Anyway, the film was pretty bad. The story was predictable, the action was dull, the characters were underdeveloped, everything was preposterous. Adult Tom gives it 2 stars. But kid Tom gives it 5 stars, he would have had the time of his life, and he’s who matters here.

A Post of Some Photos from Some Road Trip



Today was day two of the road trip. It’s been a thrilling trip of driving and talking and taking photos with our phones.

I didn’t sleep that well last night. I spent most of the night dreaming about chaplaincy in the mines. This got me ready to wake up looking hot.

2014-09-13 07.32.44

We ate an expensive and bland breakfast delivered through the little breakfast delivery door in our motel room, then headed off for the next leg of our adventure.

Driving Happy

Our first stop was a beautiful powernap site just over the Victorian border. I liked it so much, I went there twice.


We arrived in Orbost, a town with a Petrol Station/Drive-thru bottle shop, a combination which is both convenient and responsible.

Howie took a photo of himself eating a neenish tart. Young people these days are obsessed with themselves.

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We saw a lookout which was hard to find because it has rather ambiguous signage.

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Kept driving.

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We arrived in Melbourne for tonight and are staying in the Hilton, because we are the posh. We can see the MCG from our room.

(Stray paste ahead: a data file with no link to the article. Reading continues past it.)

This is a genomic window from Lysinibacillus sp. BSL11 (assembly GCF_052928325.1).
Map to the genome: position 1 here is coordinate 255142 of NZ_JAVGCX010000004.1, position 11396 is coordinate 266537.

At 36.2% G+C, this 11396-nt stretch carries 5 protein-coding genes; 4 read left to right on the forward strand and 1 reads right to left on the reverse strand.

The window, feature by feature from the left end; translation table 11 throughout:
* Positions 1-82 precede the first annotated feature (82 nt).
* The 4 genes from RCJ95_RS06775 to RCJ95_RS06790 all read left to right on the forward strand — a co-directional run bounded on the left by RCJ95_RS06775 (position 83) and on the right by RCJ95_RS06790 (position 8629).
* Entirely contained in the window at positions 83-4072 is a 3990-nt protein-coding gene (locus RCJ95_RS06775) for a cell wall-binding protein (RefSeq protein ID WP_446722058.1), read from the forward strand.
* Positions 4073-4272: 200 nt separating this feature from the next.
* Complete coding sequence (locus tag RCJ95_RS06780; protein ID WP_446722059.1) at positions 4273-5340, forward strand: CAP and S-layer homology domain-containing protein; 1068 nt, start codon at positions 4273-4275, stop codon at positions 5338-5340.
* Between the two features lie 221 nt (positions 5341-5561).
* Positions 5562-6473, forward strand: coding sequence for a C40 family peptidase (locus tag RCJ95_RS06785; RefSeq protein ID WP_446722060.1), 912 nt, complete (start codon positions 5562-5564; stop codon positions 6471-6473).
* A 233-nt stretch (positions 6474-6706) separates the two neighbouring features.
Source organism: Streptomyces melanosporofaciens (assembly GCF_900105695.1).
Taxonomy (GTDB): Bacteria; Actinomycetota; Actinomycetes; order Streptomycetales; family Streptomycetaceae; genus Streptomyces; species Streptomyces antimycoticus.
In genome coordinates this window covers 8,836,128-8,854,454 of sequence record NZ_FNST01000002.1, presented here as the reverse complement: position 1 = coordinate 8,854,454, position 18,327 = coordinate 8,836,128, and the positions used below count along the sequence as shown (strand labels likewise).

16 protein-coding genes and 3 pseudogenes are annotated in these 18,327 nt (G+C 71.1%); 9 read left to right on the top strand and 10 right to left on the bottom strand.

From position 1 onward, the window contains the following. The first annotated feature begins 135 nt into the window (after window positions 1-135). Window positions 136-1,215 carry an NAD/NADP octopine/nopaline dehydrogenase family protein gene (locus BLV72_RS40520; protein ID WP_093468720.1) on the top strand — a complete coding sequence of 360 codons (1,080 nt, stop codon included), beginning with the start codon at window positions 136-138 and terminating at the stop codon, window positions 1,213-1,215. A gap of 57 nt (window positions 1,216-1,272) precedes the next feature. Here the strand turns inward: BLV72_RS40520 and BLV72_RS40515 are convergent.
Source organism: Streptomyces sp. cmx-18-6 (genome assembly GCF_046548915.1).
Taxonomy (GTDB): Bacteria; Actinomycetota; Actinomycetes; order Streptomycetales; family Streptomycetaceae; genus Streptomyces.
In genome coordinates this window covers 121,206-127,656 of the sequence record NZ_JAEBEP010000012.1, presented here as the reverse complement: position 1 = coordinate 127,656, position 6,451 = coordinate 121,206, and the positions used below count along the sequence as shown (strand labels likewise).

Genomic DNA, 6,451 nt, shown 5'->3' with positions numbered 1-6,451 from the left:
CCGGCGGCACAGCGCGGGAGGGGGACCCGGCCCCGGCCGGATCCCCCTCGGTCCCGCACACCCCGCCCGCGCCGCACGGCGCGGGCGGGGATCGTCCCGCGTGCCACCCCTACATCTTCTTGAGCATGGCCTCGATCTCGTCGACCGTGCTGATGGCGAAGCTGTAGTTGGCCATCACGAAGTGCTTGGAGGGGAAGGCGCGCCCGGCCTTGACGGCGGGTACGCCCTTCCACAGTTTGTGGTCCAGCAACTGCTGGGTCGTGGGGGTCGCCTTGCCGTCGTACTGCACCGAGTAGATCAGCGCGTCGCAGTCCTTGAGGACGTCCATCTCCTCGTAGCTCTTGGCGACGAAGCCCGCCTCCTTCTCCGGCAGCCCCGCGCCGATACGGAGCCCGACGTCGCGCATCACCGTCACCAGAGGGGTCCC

2014-09-13 21.55.49

We met our friend David for dinner, and then had drinks in the hotel lobby like people do in the movies. Actually people usually pick up women when they’re in lobbies in movies I think. We didn’t because a) all of us have partners b) even if we didn’t have partners we’d have no idea how to pick up a woman anyway.

The End.

Be sure to come back tomorrow for more magnificent photos!

Fifty Days of Singleness


I know you’ve all been missing my blogging.

I have fifty days left as a single man. I’m planning blogging on all of them.

I know, it’ll be crazy!

Not all the posts a gonna be good, that I promise. But I do plan on doing them. It’s a blogging renaissance. Just for a little while.

Right now, Howie and I are on road trip. We’re kinda recreating this one in these last days before I get married. Tonight we’re staying in Bega. Wowzers!

This is us looking totally hot in our hotel room tonight. I took it for Emily so she wouldn’t miss me too much.

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And we had a romantic dinner.


Tomorrow, we’re driving from Bega to Melbourne. I’ll be sure to give you some super photos then too.

I know after this post, you can’t wait for the next 49.

The End of Recom


Recom Location-4 cropped

On Saturday we had our last ever meeting for Reconciled Community, the church plant I’ve been working on for the last few years.

I sent out an email a few days ago to some of our supporters explaining what was happening and why we made the decision to shut it down. This is what some of it said:

It has been over five years since I first decided to set about planting a church after hearing what I felt was God’s call. Over the years this dream grew to be few families and Scott Daniels, as my co-pastor, meeting together to plan and pray to prepare to plant this church. As you probably know, we had a crazy dream to plant a church with three pastors in The Ponds and Schofields. We are very passionate about seeing church done well, people come to know Jesus and a church’s local community blessed.